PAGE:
Serial Killers

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"One must feel sorry for those who have strange tastes, but never insult them. Their wrong is Nature's too; they are no more responsible for having come into the world with tendencies unlike ours than are we for being born bandy-legged or well-proportioned". Marquis de Sade (1740-1814), "Dialogue the Fifth" (1795).

If who we are and what we do originates in the brain, than the structure of and the occurrences therein can explain for our entire catalogue of personalities and behaviors. However, what about deviant behavior and personalities? If deviation implies wrong or inaccurate behavior, is there something wrong or inaccurate in the brains of those who are devious? The possibility seems immanent, but also too easy.

Surely there must be something wrong with someone who is extremely violent, or hurts individuals in ways our society will not allow. There are few things more repellent to 'human nature' and morality than the concept of a serial killer. What is different about the brains of these individuals whom our society finds unforgivable and unredeemable predators? Society might find a biological reason for such atrocities more comfortable than the prospects of 'good and evil' or a mistake. This paper will catalogue and attempt to organize the current biological differences between our minds and that of a serial killer.

Can Biology make us Murderers?

Recent reports in science have found discrete locations in the brain that are used in intricate systems that serve as the human moral compass (1).Changes in the brain have long been known to change the behaviors of a man. In the famous example of Phineas Gage, an accident at his job caused an iron rod to pierce through Gage's skull. Gage was able to stand and speak a few moments later. His intelligence was intact, but it soon became clear that this once model young man had been changed by the incident. He now cursed, lied and behaved horribly to people around them. Gage's doctor, John Harlow, said that Gage was no longer Gage, and that the balance "between his intellectual faculty and his animal propensities" had been destroyed. Can this example of brain-injury be used to explain the 'animal propensities' of serial killers?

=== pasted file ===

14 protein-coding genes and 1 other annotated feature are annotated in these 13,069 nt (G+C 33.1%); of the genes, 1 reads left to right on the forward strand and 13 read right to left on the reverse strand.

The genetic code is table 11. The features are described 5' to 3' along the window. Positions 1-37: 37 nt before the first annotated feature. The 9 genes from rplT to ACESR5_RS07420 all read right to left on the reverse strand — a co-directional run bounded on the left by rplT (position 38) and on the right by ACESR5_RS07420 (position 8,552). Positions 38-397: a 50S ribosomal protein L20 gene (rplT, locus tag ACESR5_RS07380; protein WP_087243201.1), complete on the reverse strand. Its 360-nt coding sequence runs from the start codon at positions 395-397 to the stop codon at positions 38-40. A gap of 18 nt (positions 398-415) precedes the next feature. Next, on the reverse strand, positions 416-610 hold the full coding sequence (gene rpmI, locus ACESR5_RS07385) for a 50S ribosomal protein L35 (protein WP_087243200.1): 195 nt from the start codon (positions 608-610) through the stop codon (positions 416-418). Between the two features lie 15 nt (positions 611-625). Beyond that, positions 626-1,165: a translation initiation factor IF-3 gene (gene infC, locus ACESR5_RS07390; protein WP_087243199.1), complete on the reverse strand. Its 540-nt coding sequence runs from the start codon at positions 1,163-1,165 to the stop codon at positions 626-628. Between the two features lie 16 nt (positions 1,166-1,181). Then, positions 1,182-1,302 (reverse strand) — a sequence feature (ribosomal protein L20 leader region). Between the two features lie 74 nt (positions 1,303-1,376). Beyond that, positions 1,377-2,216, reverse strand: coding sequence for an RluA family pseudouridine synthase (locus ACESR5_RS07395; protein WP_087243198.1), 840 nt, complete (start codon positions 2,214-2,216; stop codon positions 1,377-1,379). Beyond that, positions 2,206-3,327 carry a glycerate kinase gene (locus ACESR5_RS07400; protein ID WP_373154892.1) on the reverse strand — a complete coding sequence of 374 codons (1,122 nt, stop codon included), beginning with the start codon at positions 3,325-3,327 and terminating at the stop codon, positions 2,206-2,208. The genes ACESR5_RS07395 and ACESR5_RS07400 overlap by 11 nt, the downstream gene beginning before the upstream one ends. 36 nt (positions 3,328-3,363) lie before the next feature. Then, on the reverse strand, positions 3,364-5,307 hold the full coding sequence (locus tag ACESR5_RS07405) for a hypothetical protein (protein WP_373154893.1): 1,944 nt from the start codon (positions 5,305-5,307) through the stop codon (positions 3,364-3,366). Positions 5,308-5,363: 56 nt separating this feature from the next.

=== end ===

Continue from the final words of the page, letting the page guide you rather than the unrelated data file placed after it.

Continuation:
The concepts of morality and emotion are hard to wed to the notions of science. Neurobiology seeks to find places in the brain where these things exist. However, even neurologists don't necessarily agree upon the dichotomy between 'passion and reason'. The complex interdependence of the things humans think and feel are noticeable to every individual. And this complexity seems to be further proved by the complex organization of the brain. There may seem to be natural dichotomies between thinking and feeling, but perhaps morality is a complex system of inhibition and activation using portions of the brain designated to both. Neurobiology has its work cut out for it, and thus there may be many physical reasons for an individual to be immoral. There may be a simple center that explains all, but more likely there is an intricate system with multiple vulnerabilities.

By finding places in the brain where behavioral traits lie we can understand that there may exist people with neuropathological disorders that can show 'rational-analytic behavior' that is dysfunctional in that it lacks the social emotions that guide normal human behavior. We may find a thinking individual without the portion of his brain that elicits angst or disgust or the fear of social retribution and social acceptance. Indeed, it has been found that the prefrontal cortex, an area of the brain involved in long-term planning and judgment, may not function properly in psychopathic subjects who are said to be 'immoral'. (5) (8) "To know does not necessarily mean to feel, even when you realize that what you know ought to make you feel in a specific way but fails to do so" (3).Ted Bundy 'knew' what he was doing when he brutally murdered his victims, but he may not have been able to...
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